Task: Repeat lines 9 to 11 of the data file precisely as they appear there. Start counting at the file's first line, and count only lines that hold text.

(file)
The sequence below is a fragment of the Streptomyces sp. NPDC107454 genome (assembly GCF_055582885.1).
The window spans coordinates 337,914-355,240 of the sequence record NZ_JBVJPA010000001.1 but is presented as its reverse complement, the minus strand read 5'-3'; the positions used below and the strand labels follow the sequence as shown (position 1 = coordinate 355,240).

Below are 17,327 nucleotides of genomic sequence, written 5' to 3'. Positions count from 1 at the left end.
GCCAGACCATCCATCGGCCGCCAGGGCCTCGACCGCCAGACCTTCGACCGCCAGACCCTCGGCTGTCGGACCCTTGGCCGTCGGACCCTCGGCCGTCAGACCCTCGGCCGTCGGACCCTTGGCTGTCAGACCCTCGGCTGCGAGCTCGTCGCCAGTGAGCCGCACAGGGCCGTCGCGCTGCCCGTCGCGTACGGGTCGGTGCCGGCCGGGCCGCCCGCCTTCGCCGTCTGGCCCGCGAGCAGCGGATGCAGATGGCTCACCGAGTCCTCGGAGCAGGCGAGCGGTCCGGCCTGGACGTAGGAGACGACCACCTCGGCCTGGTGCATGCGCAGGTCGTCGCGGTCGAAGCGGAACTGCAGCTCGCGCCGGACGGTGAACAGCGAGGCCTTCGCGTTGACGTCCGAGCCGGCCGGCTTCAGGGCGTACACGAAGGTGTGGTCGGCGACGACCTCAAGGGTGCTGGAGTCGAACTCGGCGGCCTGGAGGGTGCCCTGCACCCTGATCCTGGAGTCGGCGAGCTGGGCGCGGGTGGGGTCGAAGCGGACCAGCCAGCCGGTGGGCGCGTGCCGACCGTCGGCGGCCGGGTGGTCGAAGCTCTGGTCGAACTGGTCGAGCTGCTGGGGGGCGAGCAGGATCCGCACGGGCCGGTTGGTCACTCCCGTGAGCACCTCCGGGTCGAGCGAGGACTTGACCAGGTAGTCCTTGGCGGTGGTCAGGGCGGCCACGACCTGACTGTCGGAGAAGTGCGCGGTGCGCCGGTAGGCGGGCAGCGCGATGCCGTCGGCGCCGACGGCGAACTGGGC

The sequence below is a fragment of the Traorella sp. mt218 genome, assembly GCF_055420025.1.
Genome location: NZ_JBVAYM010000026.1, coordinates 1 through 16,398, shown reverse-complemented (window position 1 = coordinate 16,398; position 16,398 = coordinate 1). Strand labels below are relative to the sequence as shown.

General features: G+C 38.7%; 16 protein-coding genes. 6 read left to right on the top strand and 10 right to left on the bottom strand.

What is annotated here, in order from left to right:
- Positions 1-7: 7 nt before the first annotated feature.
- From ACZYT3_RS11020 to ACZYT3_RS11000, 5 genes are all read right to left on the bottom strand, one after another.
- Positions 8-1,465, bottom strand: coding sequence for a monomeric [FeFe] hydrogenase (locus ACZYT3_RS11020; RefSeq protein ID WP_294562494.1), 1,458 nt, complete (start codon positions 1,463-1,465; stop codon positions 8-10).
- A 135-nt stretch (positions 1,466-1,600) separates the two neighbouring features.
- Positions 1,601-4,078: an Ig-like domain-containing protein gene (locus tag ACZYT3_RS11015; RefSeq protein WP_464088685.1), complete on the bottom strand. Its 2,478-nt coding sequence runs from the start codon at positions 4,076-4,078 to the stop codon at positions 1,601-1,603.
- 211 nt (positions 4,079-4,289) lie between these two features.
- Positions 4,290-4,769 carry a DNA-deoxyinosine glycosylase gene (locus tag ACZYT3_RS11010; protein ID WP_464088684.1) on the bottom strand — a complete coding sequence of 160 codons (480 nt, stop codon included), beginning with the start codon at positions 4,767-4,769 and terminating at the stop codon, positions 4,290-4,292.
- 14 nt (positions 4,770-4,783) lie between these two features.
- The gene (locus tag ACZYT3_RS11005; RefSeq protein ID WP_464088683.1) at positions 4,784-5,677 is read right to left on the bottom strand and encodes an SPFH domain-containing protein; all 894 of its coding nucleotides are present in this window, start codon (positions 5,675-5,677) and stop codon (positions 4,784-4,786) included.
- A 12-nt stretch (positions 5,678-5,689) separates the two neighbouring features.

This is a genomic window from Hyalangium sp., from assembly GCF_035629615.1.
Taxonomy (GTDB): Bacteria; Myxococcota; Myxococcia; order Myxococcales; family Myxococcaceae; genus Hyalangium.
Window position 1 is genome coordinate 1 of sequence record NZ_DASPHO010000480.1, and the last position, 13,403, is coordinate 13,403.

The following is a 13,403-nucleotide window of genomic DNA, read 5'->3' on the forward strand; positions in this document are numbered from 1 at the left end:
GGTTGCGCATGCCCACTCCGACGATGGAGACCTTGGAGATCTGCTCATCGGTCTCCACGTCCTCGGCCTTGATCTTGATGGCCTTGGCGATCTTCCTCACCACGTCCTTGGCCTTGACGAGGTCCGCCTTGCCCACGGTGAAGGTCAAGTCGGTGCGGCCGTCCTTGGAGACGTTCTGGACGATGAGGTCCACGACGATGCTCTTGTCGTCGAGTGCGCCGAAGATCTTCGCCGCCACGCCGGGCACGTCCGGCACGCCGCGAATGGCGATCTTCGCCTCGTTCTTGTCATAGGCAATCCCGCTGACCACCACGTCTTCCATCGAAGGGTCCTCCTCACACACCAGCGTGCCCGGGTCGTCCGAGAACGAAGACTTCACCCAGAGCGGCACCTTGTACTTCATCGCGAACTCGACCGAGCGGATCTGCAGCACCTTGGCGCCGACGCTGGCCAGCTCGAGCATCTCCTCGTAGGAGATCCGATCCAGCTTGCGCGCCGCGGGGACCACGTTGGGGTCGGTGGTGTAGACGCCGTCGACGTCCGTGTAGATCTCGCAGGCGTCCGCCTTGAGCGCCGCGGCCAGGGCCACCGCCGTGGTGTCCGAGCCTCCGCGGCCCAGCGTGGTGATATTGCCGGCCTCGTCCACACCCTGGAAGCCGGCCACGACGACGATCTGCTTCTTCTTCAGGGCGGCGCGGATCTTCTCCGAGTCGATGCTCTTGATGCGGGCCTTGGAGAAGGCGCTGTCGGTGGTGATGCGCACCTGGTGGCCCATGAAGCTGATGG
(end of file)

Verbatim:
- Positions 1-7: 7 nt before the first annotated feature.
- From ACZYT3_RS11020 to ACZYT3_RS11000, 5 genes are all read right to left on the bottom strand, one after another.
- Positions 8-1,465, bottom strand: coding sequence for a monomeric [FeFe] hydrogenase (locus ACZYT3_RS11020; RefSeq protein ID WP_294562494.1), 1,458 nt, complete (start codon positions 1,463-1,465; stop codon positions 8-10).